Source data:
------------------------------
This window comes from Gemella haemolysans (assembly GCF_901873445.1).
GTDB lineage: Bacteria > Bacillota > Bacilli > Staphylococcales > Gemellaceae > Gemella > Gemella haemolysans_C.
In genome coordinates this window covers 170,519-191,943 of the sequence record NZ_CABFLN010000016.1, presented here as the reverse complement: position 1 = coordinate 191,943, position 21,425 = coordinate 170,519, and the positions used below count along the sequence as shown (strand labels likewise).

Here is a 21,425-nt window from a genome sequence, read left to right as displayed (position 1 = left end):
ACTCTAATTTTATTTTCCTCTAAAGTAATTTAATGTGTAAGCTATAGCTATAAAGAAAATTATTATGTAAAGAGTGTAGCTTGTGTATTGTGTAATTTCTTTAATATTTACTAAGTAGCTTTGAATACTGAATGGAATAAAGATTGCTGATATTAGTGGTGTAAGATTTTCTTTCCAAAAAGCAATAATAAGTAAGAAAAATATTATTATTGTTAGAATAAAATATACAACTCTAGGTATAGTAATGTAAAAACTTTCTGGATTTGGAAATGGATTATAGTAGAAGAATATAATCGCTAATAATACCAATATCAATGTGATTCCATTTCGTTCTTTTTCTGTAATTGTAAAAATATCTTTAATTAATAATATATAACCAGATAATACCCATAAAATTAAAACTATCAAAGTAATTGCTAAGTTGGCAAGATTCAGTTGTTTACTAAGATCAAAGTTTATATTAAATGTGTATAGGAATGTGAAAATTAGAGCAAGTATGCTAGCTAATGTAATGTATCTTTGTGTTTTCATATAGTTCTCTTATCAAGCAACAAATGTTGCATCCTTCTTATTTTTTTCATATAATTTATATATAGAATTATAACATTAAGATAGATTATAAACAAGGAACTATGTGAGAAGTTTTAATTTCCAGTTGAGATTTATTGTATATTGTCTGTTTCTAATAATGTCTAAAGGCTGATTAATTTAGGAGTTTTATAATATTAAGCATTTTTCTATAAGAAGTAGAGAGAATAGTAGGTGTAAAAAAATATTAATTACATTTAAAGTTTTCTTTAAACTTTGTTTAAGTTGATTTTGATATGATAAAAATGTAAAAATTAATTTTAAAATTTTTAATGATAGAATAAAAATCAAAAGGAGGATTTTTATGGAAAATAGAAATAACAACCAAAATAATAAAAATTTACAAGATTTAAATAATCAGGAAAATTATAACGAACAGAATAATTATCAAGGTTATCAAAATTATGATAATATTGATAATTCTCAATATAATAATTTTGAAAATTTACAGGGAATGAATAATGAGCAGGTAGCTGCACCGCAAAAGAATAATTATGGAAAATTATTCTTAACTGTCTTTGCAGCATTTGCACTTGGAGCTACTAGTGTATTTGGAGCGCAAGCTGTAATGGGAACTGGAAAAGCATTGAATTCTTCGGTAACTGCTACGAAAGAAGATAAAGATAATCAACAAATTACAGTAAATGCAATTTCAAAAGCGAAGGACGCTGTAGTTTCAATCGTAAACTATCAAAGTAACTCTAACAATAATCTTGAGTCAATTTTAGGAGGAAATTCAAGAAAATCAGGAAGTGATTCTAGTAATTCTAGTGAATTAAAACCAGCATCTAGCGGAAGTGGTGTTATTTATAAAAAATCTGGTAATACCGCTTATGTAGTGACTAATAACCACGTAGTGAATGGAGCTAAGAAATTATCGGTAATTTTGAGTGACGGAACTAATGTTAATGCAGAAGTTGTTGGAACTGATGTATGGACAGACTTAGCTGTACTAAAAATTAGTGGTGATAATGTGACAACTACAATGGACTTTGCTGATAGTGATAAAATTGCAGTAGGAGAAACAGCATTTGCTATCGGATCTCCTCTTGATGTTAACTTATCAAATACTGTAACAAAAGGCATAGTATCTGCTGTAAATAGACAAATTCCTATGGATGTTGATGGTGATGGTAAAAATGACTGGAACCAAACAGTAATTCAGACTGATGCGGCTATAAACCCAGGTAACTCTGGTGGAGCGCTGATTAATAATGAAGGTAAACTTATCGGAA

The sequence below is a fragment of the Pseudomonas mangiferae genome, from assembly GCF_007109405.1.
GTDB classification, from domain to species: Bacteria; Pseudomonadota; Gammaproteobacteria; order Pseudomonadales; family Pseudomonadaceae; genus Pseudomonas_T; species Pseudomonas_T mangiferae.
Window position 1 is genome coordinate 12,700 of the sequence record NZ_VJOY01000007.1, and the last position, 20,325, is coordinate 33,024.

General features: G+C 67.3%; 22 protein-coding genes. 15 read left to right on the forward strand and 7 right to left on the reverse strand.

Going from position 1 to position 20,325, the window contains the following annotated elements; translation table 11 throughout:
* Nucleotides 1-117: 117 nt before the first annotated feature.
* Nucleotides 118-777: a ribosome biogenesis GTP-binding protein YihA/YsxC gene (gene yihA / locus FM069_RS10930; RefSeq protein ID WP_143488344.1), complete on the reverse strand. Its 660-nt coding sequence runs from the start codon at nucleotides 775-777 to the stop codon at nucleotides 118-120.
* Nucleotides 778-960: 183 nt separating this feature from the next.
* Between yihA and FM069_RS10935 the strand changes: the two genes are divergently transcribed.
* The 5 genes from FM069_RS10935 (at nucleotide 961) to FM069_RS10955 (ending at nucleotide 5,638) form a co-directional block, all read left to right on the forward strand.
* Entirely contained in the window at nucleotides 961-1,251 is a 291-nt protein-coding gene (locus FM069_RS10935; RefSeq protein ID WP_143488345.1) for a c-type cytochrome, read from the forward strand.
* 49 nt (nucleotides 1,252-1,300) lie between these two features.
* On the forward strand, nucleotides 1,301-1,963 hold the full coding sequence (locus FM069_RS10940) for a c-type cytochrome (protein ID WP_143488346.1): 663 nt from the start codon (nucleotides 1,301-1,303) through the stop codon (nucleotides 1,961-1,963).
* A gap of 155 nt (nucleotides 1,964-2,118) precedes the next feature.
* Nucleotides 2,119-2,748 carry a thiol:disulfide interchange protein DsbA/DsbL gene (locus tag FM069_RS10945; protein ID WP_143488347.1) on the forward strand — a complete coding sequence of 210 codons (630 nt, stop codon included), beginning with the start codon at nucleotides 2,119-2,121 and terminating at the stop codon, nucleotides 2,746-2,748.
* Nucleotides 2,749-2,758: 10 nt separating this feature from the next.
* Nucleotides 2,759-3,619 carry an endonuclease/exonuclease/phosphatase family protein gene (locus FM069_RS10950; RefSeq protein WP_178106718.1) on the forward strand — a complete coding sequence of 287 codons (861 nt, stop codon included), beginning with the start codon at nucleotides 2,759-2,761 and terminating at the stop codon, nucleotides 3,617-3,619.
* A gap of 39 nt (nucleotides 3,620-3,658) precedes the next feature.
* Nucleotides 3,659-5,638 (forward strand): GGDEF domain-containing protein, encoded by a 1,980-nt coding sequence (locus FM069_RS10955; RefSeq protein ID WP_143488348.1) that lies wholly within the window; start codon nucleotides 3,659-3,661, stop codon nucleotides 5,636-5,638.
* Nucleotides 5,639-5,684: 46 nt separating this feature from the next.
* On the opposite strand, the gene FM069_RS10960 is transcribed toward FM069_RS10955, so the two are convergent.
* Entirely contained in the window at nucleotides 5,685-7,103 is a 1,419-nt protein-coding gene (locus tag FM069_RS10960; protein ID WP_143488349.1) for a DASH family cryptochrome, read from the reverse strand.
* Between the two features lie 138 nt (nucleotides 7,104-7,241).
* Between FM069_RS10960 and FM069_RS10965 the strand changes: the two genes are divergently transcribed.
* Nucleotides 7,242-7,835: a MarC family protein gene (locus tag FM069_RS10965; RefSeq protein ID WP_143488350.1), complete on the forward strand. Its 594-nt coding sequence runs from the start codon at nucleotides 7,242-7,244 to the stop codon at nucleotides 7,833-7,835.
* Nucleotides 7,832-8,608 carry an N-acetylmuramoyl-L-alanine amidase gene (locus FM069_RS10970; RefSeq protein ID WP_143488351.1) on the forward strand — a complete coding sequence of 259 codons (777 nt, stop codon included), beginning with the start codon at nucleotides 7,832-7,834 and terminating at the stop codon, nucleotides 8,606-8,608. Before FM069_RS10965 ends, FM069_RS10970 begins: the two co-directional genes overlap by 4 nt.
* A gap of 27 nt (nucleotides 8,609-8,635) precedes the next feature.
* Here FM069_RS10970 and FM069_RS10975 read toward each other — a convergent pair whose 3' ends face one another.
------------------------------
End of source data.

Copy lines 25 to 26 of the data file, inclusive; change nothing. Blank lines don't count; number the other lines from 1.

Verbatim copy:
* Nucleotides 5,639-5,684: 46 nt separating this feature from the next.
* On the opposite strand, the gene FM069_RS10960 is transcribed toward FM069_RS10955, so the two are convergent.